Novel ways to present the familiar

Michael Stanley, A Carrion Death, 2008; A Deadly Trade, 2009; Death of the Mantis, 2011, all published by Headline.

Alexander McCall-Smith’s No. 1 Ladies Detective Agency series established Botswana as an exotic location for crime fiction. Though McCall-Smith offered humorous, good-natured didacticism and infectious African charm, his stories nonetheless paint a largely pastoral curio-picture of Botswana, extricated from racial tensions, societal division and developmental issues, not to mention HIV-AIDS.

Perhaps sensing a need for crime writing to mirror Botswana’s socio-political landscape, the team of Michael Sears and Stanley Trollip emerged in 2008 under the penname Michael Stanley. Their inquiry into the relationships between the people of Botswana (particularly the Bushman), the land itself and its state-owned enterprises is the spine of their work, setting them apart from other authors.

Set in the dry Central Kalahari, A Carrion Death is a solid though over-long police procedural (close to 600 pages) that establishes Michael Stanley’s writing aesthetic: intricate, serpentine plotting, well-drawn, often sympathetic characters, and beautifully evoked landscapes, along with a forensic eye for detail.

A Carrion Death sees Assistant Superintendent David “Kubu” Bengu tasked with solving a murder at a wildlife camp. Kubu’s childhood friend, the Bushman Khumanego, showed him to “look beyond the obvious”, to “explore below the surface ... what no one else would see” (12). It is apt, then, that Michael Stanley’s extensive research reveals “a hard land” that “reluctantly gives up secret prizes” (11).


The novel attains a metafictional dimension as it asserts that an exploration geologist “needs to be a good detective”, who must follow “surface clues” to “try to determine the structure and nature of the rocks below” (126). The most self-reflexive scene in A Carrion Death accentuates indebtedness to the great mystery writers. After an employee uses a Company letter for blackmail, this exchange follows:

‘Did you ever read a story called “The Purloined Letter?
‘Wasn’t that the one about the stolen letter that the thief hid in plain sight on a pinboard with a lot of other letters so that it would be ignored? But Sherlock Holmes saw through it at once? I think we had it in English literature at school.’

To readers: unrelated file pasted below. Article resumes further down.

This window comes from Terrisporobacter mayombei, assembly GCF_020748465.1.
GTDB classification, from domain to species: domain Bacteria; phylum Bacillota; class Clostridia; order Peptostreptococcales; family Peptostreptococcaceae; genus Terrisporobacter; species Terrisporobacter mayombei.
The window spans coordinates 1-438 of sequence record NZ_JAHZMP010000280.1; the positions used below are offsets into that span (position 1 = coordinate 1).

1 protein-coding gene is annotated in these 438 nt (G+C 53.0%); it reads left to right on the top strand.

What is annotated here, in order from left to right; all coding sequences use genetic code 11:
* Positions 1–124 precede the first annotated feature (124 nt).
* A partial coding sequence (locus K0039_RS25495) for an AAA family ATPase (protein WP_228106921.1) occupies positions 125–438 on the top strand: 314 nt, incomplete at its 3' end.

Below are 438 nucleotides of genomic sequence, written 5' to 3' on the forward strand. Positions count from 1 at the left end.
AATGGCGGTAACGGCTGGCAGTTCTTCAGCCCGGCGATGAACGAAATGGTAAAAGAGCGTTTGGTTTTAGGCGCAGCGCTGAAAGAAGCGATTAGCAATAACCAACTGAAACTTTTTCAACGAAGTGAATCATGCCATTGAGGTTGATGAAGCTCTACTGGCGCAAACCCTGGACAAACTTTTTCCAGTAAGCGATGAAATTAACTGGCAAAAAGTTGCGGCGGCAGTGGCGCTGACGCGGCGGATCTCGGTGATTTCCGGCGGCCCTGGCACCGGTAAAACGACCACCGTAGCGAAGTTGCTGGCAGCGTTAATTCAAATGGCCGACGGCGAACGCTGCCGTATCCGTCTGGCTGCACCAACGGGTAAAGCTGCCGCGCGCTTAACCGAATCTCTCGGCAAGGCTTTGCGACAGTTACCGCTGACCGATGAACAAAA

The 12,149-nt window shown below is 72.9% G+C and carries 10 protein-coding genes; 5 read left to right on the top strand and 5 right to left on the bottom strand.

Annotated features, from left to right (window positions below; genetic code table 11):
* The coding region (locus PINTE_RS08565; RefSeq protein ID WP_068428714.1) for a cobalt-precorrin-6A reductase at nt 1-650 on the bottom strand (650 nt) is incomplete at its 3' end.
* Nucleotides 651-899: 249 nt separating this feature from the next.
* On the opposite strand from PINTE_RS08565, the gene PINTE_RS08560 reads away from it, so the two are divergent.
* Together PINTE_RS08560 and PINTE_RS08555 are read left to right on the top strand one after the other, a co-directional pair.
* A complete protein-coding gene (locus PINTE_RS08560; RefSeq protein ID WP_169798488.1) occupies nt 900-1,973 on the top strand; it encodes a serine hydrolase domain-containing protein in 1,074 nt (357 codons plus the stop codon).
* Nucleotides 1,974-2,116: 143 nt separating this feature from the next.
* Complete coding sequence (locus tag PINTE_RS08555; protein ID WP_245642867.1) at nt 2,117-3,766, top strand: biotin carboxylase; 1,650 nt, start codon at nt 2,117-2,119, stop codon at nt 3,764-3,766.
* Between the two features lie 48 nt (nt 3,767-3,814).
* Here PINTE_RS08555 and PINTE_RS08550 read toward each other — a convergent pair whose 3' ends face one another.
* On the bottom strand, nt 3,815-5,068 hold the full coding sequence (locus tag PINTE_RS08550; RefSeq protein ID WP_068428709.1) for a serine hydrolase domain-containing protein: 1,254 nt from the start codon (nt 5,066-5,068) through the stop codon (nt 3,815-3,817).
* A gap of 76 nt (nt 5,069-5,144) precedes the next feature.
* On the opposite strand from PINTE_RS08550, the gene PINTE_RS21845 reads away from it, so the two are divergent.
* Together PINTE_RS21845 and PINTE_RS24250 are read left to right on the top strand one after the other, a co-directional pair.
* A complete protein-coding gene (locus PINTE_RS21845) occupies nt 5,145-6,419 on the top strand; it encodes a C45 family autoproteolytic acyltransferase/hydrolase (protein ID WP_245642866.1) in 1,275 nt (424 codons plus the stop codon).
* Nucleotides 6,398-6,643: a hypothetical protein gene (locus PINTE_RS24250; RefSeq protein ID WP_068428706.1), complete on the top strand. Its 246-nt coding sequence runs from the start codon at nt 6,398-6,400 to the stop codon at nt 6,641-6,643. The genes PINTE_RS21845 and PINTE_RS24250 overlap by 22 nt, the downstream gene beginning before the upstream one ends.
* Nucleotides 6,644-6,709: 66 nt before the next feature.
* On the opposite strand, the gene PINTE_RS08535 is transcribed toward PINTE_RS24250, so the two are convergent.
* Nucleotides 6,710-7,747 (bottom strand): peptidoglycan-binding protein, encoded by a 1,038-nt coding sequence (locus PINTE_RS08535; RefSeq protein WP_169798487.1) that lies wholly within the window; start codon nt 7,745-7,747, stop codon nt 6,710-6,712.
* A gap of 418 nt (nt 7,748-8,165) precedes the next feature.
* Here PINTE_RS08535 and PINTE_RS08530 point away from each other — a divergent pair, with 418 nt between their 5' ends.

‘Not quite. It was Edgar Allen Poe actually, not Conan Doyle, and it was set in France in the nineteenth century. And the letter wasn’t hidden by placing it with a lot of other letters – the French police would have seen through that ruse; it was disguised. But it was disguised as itself. The thief disguised it as a letter, but a letter that no one would care about. An old, tatty letter’ (128).

Attentive readers will see the outline of the fictional project at play: to engage carefully with particular social concerns under the “disguise” of the conventional. The decision to include poachers, sangomas and corporate corruption into an already dense single narrative threatens to overwhelm the reader. However, these plot elements eventually connect smoothly; they concretise motifs of death and decay, fleshing out the novel’s title. By the end of A Carrion Death, the authors have proven themselves adept at writing about various criminal elements, while appreciative of the readerly investment in literary characters.

We move to the lush Linyanti forests in Northern Botswana for A Deadly Trade, a leaner murder-mystery with shades of Agatha Christie. After two murders at the Jackalberry camp in Botswana, close to the bordering Zambia and Zimbabwe, Kubu must question a host of uncooperative suspects to uncover the title’s “deadly trade”.

Throughout A Deadly Trade, details about Kubu’s fascination with puzzles emerge in response to the seemingly terminal nature of Botswana’s struggle with the HIV epidemic, with “more than two million people infected and one of the highest HIV infection rates in Africa” (112).